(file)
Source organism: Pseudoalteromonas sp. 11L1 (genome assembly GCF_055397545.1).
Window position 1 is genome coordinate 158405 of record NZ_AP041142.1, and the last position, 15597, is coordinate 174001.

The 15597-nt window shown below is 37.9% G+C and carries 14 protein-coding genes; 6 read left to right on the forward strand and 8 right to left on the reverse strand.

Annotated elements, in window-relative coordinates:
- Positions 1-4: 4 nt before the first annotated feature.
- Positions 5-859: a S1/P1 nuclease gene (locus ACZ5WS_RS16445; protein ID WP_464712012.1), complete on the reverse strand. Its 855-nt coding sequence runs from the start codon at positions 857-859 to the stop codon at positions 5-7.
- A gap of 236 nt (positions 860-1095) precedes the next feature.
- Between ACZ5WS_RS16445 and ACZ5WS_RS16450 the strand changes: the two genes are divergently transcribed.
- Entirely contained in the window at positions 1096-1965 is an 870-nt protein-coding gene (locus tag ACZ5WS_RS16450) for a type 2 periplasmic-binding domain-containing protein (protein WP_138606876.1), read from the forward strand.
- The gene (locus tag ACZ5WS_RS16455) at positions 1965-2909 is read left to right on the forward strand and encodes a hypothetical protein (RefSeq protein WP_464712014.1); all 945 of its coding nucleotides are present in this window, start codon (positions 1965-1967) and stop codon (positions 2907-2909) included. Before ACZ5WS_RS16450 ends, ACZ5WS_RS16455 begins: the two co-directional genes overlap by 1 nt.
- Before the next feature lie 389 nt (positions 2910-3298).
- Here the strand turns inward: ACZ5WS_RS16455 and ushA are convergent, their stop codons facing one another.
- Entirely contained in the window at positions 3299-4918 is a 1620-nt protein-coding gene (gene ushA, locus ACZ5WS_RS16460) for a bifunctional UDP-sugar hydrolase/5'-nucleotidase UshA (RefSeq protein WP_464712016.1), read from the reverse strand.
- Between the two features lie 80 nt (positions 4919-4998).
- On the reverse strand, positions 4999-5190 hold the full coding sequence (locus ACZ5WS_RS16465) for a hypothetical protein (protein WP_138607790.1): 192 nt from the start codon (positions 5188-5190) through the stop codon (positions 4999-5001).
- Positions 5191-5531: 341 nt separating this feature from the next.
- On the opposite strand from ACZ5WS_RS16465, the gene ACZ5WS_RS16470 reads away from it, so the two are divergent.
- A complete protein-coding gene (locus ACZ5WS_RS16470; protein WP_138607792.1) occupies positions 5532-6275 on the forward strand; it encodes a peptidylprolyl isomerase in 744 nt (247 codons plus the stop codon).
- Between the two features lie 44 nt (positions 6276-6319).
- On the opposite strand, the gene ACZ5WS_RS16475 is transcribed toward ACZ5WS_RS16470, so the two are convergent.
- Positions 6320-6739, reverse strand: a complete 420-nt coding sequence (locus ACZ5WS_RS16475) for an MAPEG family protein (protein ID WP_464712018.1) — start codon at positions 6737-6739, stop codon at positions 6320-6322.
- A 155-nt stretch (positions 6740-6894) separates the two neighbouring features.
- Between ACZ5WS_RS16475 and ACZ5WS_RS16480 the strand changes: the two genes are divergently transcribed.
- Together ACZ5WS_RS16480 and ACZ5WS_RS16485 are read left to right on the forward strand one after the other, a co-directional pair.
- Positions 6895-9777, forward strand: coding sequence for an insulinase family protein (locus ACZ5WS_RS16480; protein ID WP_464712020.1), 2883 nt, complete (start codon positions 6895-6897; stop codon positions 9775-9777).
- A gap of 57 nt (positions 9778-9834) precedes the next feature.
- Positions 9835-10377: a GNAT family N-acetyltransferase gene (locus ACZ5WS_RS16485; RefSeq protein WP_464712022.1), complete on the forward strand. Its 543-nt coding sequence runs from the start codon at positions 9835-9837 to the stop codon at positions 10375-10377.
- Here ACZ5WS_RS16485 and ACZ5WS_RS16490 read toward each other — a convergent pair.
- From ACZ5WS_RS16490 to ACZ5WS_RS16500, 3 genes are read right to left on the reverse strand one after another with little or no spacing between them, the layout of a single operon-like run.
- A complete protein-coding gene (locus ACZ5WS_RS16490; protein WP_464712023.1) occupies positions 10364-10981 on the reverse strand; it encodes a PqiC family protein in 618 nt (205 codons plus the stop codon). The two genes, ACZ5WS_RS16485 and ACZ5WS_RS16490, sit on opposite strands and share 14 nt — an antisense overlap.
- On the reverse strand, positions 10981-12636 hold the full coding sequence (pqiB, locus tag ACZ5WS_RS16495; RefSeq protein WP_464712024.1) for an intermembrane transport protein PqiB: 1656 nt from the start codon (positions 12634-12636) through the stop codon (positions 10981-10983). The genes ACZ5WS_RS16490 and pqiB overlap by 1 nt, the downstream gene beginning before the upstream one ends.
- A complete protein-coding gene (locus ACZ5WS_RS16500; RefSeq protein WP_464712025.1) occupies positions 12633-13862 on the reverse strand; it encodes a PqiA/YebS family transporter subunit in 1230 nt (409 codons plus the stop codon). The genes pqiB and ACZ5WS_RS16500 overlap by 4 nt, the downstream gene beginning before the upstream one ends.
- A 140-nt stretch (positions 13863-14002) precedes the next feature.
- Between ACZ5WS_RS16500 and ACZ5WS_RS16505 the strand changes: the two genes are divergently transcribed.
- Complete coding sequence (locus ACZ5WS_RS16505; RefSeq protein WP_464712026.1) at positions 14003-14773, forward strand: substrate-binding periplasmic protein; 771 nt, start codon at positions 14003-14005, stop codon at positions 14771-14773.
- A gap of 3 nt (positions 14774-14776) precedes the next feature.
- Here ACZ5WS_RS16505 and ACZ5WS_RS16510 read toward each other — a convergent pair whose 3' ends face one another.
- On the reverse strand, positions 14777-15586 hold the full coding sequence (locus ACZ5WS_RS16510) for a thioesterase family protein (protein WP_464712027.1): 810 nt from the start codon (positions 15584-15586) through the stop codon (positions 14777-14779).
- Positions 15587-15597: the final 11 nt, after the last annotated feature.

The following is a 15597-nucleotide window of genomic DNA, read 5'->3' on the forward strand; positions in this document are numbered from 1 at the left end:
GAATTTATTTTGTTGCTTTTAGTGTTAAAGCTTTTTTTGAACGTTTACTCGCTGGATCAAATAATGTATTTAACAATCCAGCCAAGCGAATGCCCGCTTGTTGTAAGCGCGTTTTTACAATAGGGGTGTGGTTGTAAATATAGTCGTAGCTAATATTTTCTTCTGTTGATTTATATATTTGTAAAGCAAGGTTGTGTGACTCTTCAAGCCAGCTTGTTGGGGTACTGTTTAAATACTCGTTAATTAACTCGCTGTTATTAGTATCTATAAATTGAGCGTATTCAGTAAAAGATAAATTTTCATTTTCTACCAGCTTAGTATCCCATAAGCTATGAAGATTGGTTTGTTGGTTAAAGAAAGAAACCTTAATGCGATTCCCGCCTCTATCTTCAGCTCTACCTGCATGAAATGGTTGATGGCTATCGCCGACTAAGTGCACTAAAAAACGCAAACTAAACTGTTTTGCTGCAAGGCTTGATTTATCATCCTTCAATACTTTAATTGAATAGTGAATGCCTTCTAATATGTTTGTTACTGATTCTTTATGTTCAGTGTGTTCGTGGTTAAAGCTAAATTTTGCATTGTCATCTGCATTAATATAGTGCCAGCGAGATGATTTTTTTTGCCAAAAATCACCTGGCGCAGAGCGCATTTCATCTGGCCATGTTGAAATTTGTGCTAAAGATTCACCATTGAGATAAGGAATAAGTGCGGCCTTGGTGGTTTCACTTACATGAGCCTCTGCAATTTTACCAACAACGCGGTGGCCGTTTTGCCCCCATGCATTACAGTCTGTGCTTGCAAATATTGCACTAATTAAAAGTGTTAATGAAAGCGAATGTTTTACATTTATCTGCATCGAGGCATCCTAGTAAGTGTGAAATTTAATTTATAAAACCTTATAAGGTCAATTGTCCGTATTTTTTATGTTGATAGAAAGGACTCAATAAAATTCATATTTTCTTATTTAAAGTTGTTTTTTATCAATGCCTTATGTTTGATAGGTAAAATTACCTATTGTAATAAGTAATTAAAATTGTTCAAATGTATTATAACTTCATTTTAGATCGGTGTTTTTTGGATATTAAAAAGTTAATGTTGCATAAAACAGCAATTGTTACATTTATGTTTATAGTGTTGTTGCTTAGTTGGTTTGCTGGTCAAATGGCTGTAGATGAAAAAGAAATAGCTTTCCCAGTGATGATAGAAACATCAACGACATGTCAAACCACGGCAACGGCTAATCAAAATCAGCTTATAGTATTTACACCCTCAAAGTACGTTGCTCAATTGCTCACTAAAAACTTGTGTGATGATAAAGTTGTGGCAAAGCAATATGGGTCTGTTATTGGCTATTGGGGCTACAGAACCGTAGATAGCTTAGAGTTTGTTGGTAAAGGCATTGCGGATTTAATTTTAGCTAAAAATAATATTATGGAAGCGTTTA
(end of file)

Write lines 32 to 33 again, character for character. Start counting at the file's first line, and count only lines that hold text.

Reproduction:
- A complete protein-coding gene (locus ACZ5WS_RS16500; RefSeq protein WP_464712025.1) occupies positions 12633-13862 on the reverse strand; it encodes a PqiA/YebS family transporter subunit in 1230 nt (409 codons plus the stop codon). The genes pqiB and ACZ5WS_RS16500 overlap by 4 nt, the downstream gene beginning before the upstream one ends.
- A 140-nt stretch (positions 13863-14002) precedes the next feature.